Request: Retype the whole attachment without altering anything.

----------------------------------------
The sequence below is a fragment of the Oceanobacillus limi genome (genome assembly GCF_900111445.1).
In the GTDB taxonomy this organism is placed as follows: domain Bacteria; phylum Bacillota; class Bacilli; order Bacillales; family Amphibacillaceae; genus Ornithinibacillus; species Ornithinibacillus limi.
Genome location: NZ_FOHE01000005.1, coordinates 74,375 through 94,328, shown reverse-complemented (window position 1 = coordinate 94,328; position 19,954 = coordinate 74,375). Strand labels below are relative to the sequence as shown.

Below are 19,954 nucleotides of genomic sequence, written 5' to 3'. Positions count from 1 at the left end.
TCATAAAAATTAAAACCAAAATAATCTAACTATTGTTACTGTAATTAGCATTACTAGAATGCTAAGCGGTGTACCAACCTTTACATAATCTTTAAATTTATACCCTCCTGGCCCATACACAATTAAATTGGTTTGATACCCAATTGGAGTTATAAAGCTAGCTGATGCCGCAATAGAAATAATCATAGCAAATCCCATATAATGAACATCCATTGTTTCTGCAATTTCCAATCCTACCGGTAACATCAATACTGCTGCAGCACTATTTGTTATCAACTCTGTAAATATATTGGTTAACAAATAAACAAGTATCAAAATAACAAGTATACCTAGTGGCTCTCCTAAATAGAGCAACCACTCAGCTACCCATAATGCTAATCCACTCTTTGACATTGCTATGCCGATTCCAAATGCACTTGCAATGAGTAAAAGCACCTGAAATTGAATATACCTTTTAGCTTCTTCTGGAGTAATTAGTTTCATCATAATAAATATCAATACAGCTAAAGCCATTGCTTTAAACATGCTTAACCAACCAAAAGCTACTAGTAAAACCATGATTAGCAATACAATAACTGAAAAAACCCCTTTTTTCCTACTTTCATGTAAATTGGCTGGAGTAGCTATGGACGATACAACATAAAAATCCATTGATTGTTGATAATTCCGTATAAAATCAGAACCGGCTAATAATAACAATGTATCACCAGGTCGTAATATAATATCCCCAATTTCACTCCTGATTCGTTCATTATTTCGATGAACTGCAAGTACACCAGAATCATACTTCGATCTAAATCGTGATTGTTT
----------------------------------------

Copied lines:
The sequence below is a fragment of the Oceanobacillus limi genome (genome assembly GCF_900111445.1).
In the GTDB taxonomy this organism is placed as follows: domain Bacteria; phylum Bacillota; class Bacilli; order Bacillales; family Amphibacillaceae; genus Ornithinibacillus; species Ornithinibacillus limi.
Genome location: NZ_FOHE01000005.1, coordinates 74,375 through 94,328, shown reverse-complemented (window position 1 = coordinate 94,328; position 19,954 = coordinate 74,375). Strand labels below are relative to the sequence as shown.

Below are 19,954 nucleotides of genomic sequence, written 5' to 3'. Positions count from 1 at the left end.
TCATAAAAATTAAAACCAAAATAATCTAACTATTGTTACTGTAATTAGCATTACTAGAATGCTAAGCGGTGTACCAACCTTTACATAATCTTTAAATTTATACCCTCCTGGCCCATACACAATTAAATTGGTTTGATACCCAATTGGAGTTATAAAGCTAGCTGATGCCGCAATAGAAATAATCATAGCAAATCCCATATAATGAACATCCATTGTTTCTGCAATTTCCAATCCTACCGGTAACATCAATACTGCTGCAGCACTATTTGTTATCAACTCTGTAAATATATTGGTTAACAAATAAACAAGTATCAAAATAACAAGTATACCTAGTGGCTCTCCTAAATAGAGCAACCACTCAGCTACCCATAATGCTAATCCACTCTTTGACATTGCTATGCCGATTCCAAATGCACTTGCAATGAGTAAAAGCACCTGAAATTGAATATACCTTTTAGCTTCTTCTGGAGTAATTAGTTTCATCATAATAAATATCAATACAGCTAAAGCCATTGCTTTAAACATGCTTAACCAACCAAAAGCTACTAGTAAAACCATGATTAGCAATACAATAACTGAAAAAACCCCTTTTTTCCTACTTTCATGTAAATTGGCTGGAGTAGCTATGGACGATACAACATAAAAATCCATTGATTGTTGATAATTCCGTATAAAATCAGAACCGGCTAATAATAACAATGTATCACCAGGTCGTAATATAATATCCCCAATTTCACTCCTGATTCGTTCATTATTTCGATGAACTGCAAGTACACCAGAATCATACTTCGATCTAAATCGTGATTGTTT